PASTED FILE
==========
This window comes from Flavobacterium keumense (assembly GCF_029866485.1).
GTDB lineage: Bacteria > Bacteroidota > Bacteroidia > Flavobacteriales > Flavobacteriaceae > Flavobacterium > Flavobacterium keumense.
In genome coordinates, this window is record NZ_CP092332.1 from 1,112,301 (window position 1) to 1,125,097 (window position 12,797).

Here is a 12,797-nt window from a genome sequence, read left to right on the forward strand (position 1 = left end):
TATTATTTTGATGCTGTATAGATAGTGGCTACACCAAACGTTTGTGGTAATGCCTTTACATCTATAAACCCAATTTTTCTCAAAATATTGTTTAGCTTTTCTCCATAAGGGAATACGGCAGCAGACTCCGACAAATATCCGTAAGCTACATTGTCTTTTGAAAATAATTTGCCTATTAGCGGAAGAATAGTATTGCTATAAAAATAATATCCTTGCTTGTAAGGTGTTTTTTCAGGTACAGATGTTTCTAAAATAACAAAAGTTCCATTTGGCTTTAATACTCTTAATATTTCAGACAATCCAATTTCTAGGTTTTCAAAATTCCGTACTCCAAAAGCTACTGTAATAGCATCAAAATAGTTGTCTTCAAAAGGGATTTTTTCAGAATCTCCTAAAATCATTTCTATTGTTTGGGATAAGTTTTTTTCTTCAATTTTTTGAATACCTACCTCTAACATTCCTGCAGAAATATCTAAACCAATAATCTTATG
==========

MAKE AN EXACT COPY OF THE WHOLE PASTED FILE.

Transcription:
This window comes from Flavobacterium keumense (assembly GCF_029866485.1).
GTDB lineage: Bacteria > Bacteroidota > Bacteroidia > Flavobacteriales > Flavobacteriaceae > Flavobacterium > Flavobacterium keumense.
In genome coordinates, this window is record NZ_CP092332.1 from 1,112,301 (window position 1) to 1,125,097 (window position 12,797).

Here is a 12,797-nt window from a genome sequence, read left to right on the forward strand (position 1 = left end):
TATTATTTTGATGCTGTATAGATAGTGGCTACACCAAACGTTTGTGGTAATGCCTTTACATCTATAAACCCAATTTTTCTCAAAATATTGTTTAGCTTTTCTCCATAAGGGAATACGGCAGCAGACTCCGACAAATATCCGTAAGCTACATTGTCTTTTGAAAATAATTTGCCTATTAGCGGAAGAATAGTATTGCTATAAAAATAATATCCTTGCTTGTAAGGTGTTTTTTCAGGTACAGATGTTTCTAAAATAACAAAAGTTCCATTTGGCTTTAATACTCTTAATATTTCAGACAATCCAATTTCTAGGTTTTCAAAATTCCGTACTCCAAAAGCTACTGTAATAGCATCAAAATAGTTGTCTTCAAAAGGGATTTTTTCAGAATCTCCTAAAATCATTTCTATTGTTTGGGATAAGTTTTTTTCTTCAATTTTTTGAATACCTACCTCTAACATTCCTGCAGAAATATCTAAACCAATAATCTTATG